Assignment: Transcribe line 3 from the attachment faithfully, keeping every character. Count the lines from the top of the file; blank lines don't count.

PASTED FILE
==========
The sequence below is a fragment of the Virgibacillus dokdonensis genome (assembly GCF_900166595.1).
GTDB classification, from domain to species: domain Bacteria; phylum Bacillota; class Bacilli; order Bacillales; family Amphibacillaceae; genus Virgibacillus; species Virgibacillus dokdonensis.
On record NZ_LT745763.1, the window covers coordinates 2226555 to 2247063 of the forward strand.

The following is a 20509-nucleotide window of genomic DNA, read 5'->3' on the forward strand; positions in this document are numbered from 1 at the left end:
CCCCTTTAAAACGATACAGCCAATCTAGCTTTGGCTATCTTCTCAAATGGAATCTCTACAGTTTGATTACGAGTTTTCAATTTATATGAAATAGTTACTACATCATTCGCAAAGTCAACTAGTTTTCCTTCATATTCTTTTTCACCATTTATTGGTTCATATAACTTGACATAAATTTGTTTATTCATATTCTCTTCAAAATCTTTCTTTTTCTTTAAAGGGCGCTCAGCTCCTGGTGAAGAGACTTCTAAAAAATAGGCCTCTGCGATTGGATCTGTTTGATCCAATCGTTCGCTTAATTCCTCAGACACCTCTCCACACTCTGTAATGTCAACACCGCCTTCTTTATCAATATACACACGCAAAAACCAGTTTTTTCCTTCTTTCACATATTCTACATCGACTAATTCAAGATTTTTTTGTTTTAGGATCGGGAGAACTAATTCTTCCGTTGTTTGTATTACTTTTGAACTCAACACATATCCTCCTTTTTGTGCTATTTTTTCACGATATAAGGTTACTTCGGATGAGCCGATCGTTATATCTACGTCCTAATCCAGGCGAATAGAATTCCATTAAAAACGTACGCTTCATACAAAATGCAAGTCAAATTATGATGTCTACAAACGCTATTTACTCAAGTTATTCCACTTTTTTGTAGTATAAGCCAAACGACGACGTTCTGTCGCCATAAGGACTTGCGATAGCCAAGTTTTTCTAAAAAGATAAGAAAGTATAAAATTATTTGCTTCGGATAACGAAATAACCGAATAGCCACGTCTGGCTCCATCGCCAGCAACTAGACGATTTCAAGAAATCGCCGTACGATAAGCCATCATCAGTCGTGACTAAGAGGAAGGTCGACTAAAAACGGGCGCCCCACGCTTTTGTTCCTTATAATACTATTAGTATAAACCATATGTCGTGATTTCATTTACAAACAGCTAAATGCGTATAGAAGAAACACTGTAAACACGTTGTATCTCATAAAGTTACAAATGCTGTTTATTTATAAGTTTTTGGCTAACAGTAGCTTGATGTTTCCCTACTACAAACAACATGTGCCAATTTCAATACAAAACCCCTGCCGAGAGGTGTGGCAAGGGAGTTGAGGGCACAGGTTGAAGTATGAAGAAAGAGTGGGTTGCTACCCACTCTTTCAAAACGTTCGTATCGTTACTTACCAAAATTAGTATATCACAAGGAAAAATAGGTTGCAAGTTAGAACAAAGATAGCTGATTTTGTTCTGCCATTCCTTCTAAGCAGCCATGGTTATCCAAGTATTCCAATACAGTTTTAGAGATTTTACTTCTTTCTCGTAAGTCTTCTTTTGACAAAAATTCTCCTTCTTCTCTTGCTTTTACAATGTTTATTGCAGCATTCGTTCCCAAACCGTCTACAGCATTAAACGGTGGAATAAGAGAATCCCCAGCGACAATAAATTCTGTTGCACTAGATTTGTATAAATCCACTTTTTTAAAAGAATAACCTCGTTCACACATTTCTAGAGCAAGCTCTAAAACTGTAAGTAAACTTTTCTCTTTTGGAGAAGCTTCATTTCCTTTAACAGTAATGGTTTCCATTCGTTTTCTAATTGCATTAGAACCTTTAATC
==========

On record NZ_LT745763.1, the window covers coordinates 2226555 to 2247063 of the forward strand.